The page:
Why railways around the world are ditching diesel for hydrogen

Source: The post is based on the article Why railways around the world are ditching diesel for hydrogenpublished in TOI on 7th February 2023.

What is the News?

Indian Railways has planned to operate 35 hydrogen-powered trains on various heritage and hilly routes in India under its ‘Hydrogen for Heritage’ Project.

What is Hydrogen for Heritage Project?

Under this project, hydrogen-powered trains will be known as Vande Metro. 

It will initially run on historic, narrow-gauge routes including the Darjeeling Himalayan Railway, the Nilgiri Mountain Railway, the Kalka Shimla Railway, the Matheran Hill Railway, the Kangra Valley, the Bilmora Waghai, and the Marwar-Devgarh Madriya, which will make travel more environmentally friendly.

The first hydrogen train designed and manufactured locally will be ready by December 2023 on the Kalka-Shimla historic circuit.

What are Hydrogen Trains?

Hydrogen trains are those that use hydrogen fuel cells rather than traditional diesel engines. The hydrogen fuel cells produce electricity by converting hydrogen and oxygen, which is then used to power the train’s motors.

Why Hydrogen Trains?

In India, which has the world’s third-largest railway network, 37% of the trains are pulled by diesel locomotives. That’s roughly 5,000 trains a day. Indian Railways used 2.3 billion litres of diesel to haul trains in FY 2019-20 – almost 6. 5 million litres a day.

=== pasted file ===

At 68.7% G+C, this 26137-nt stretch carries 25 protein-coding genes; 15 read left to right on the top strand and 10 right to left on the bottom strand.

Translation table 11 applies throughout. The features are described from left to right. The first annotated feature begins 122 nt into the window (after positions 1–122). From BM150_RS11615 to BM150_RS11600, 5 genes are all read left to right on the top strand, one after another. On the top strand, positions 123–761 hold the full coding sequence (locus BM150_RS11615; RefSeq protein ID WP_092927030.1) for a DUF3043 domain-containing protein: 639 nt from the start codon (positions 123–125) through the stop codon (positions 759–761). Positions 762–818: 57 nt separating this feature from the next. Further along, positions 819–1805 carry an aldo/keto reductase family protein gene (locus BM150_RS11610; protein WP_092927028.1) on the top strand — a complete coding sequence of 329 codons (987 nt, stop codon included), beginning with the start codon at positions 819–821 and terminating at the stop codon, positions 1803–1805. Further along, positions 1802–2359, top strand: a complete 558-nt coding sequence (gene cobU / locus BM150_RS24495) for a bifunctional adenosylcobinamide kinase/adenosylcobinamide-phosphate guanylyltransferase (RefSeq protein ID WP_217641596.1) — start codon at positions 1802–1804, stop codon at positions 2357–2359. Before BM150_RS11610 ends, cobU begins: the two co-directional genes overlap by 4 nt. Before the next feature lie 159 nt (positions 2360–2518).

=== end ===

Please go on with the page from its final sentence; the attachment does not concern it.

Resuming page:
While many of these diesel locomotives could be replaced with conventional electric locomotives in the years ahead, some routes might not have enough traffic to justify building and maintaining catenary systems or the terrain might not be suitable for this infrastructure.

Hydrogen fuelled locomotives are clean, efficient and powerful like electric motors but do not require a network of poles and overhead wires.

What are the advantages of Hydrogen Trains?

Green hydrogen, which is made with renewable energy, costs far more than diesel at present, and hydrogen locomotives are about 30% costlier than diesel locomotives. In India, the cost of converting each train to run on hydrogen will be about Rs 80 crore.

Although hydrogen is costly, 1kg of hydrogen replaces 4.5 litres of diesel. And the price of green hydrogen is expected to fall sharply by 2030. Also, the service and maintenance costs of hydrogen trains are likely to be lower.

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